TMY Weather File Primer

What is a Typical Meteorological Year

“TMY” weather files are designed to represent a “Typical Year” of weather at a particular location. This is done by looking at a multiple-year history and selecting the most typical data for each month.

How TMY Files are Constructed

Weather stations collect hourly weather data over multiple years (up to 30 years, depending on the source). Certain years may experience extraordinary weather conditions like El Nino. To counter this effect, TMY files select the most representative year for each month, based on sunlight and temperature. The weather file is then constructed of the most representative months throughout those years. For example, you may have January from 1998 and February from 2003 because those specific data were most representative of the “typical” January and February for that location.

What TMY Files Look Like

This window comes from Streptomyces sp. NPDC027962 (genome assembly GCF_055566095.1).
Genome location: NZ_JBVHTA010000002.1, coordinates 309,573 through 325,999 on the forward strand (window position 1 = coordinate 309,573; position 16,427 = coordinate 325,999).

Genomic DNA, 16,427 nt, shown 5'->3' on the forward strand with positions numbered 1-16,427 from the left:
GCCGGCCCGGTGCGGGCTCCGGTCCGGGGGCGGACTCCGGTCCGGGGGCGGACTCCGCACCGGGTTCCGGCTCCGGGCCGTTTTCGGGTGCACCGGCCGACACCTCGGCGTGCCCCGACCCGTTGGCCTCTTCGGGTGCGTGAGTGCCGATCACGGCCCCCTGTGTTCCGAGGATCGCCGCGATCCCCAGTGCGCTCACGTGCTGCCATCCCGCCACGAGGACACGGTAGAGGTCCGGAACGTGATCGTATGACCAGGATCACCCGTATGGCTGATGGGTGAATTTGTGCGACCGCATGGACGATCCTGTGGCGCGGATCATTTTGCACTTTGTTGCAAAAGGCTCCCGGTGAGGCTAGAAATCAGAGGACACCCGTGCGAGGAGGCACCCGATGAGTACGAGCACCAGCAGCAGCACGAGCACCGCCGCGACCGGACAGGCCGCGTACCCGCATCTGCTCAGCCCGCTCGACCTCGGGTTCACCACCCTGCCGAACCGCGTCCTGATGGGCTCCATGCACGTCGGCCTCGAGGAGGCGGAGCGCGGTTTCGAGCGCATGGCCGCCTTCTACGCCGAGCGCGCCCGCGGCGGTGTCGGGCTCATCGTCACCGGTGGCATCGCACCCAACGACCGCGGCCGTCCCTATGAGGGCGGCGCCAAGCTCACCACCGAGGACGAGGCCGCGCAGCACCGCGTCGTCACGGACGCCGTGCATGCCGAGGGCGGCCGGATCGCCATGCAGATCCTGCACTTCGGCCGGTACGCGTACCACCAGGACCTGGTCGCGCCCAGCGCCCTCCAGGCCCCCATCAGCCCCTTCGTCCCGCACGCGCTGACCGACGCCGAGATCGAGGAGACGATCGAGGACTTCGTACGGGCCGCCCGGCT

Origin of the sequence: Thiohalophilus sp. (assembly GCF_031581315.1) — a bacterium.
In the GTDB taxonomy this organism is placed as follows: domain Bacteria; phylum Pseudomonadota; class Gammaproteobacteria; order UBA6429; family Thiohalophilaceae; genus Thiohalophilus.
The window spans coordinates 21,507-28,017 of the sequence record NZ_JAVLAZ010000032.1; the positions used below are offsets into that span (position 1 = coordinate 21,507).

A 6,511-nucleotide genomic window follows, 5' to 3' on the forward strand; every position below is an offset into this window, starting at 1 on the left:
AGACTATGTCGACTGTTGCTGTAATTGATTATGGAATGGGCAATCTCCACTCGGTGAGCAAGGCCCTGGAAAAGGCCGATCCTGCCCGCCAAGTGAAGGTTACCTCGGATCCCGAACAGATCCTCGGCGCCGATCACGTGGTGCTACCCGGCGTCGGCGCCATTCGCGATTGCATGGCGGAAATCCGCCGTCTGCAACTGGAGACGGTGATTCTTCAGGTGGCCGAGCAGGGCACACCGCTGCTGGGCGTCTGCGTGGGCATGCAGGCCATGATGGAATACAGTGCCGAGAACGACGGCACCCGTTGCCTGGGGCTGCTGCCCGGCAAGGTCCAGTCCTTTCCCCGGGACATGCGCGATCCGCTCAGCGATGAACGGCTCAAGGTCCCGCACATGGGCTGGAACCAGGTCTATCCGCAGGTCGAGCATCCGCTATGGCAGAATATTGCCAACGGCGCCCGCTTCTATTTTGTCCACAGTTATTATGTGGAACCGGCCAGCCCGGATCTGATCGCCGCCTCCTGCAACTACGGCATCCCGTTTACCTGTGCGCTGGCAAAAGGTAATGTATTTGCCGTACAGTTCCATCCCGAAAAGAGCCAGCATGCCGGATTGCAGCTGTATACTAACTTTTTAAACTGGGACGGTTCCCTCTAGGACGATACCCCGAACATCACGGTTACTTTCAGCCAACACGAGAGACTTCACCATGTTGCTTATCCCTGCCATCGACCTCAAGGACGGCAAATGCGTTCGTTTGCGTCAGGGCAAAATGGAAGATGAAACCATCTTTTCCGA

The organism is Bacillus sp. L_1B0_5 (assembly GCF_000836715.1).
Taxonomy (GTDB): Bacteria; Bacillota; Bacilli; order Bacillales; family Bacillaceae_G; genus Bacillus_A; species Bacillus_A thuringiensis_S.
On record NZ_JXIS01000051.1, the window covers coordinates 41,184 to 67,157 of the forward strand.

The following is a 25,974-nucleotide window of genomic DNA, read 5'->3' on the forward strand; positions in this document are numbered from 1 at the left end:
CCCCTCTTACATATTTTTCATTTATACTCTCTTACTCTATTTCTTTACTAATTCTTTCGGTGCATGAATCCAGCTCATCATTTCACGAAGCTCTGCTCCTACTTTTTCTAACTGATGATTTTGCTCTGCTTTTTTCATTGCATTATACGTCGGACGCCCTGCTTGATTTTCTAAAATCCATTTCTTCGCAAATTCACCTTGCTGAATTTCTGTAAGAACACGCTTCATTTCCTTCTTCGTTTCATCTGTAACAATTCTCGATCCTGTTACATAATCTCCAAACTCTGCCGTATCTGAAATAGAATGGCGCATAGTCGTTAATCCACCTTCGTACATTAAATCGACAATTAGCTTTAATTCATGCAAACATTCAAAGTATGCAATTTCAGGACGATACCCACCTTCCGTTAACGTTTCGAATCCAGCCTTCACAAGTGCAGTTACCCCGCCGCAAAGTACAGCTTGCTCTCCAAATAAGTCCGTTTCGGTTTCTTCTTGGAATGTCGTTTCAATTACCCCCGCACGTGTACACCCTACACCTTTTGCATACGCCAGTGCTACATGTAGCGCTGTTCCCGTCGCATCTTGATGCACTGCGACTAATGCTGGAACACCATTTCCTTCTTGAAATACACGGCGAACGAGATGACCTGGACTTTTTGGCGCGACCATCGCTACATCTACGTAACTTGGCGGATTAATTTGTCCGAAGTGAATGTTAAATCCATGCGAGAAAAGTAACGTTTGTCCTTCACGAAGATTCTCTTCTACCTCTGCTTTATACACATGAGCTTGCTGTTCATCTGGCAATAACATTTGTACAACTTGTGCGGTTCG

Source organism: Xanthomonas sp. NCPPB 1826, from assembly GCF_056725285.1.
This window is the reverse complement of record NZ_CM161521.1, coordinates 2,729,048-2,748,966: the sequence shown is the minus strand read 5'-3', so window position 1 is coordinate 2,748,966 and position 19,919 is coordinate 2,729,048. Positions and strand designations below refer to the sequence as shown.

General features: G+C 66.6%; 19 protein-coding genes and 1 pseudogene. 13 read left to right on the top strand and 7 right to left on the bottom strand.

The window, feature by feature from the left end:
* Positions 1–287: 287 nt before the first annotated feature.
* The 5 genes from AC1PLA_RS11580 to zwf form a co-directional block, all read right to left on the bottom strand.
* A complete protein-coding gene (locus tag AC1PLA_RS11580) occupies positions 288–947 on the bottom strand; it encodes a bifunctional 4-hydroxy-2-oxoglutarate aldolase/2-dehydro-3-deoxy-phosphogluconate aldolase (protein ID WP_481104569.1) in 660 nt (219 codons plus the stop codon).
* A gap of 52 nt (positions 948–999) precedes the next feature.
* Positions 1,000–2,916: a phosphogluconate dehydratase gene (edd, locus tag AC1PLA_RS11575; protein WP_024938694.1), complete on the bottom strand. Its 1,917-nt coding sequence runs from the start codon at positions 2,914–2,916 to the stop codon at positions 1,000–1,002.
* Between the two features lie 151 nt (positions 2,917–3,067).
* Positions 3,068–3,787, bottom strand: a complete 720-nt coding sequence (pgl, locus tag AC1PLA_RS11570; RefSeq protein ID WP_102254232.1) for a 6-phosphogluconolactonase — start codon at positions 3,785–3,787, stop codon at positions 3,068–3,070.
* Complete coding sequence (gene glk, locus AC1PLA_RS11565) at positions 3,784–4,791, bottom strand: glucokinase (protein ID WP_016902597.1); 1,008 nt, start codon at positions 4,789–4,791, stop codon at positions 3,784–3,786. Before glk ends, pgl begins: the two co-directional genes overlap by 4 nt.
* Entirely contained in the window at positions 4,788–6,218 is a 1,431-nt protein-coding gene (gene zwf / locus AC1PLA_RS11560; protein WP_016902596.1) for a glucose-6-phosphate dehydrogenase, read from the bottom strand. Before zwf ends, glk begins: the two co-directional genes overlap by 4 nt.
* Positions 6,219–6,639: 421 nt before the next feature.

TMY files represent a full year of hourly data, so there are 8760 rows (365 days x 24 hours). The timestamp (column B of the HelioScope CSV output) will show the specific day/year of each reading – and because of how TMY files are constructed, the year will often jump from one month to the next (as can be seen in rows 745-746 below):

Further Reading

For a more in-depth understanding of the TMY3 methodology, see NREL’s TMY3 Handbook:

For a high-level discussion of weather calculations, see HelioScope Modeling 101:

For a detailed documentation of the weather and irradiance calculations in HelioScope, see the Mathematical Formulation: